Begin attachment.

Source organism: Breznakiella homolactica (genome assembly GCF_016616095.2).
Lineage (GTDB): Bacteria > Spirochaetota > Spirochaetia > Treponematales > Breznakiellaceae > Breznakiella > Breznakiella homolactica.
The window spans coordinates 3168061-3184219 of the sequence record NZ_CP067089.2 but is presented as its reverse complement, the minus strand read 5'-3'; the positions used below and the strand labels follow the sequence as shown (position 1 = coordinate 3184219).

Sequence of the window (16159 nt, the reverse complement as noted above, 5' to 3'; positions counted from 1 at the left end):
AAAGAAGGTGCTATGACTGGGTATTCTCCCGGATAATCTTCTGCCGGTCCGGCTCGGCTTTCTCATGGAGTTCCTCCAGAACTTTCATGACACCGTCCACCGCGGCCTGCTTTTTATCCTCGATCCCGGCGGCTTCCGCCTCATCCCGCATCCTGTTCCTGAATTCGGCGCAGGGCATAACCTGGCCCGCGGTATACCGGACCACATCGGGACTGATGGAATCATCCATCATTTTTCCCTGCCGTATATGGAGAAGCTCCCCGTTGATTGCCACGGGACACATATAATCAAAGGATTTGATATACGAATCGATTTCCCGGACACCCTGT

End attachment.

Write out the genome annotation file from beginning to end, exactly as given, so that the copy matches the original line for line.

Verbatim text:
Source organism: Breznakiella homolactica (genome assembly GCF_016616095.2).
Lineage (GTDB): Bacteria > Spirochaetota > Spirochaetia > Treponematales > Breznakiellaceae > Breznakiella > Breznakiella homolactica.
The window spans coordinates 3168061-3184219 of the sequence record NZ_CP067089.2 but is presented as its reverse complement, the minus strand read 5'-3'; the positions used below and the strand labels follow the sequence as shown (position 1 = coordinate 3184219).

Sequence of the window (16159 nt, the reverse complement as noted above, 5' to 3'; positions counted from 1 at the left end):
AAAGAAGGTGCTATGACTGGGTATTCTCCCGGATAATCTTCTGCCGGTCCGGCTCGGCTTTCTCATGGAGTTCCTCCAGAACTTTCATGACACCGTCCACCGCGGCCTGCTTTTTATCCTCGATCCCGGCGGCTTCCGCCTCATCCCGCATCCTGTTCCTGAATTCGGCGCAGGGCATAACCTGGCCCGCGGTATACCGGACCACATCGGGACTGATGGAATCATCCATCATTTTTCCCTGCCGTATATGGAGAAGCTCCCCGTTGATTGCCACGGGACACATATAATCAAAGGATTTGATATACGAATCGATTTCCCGGACACCCTGT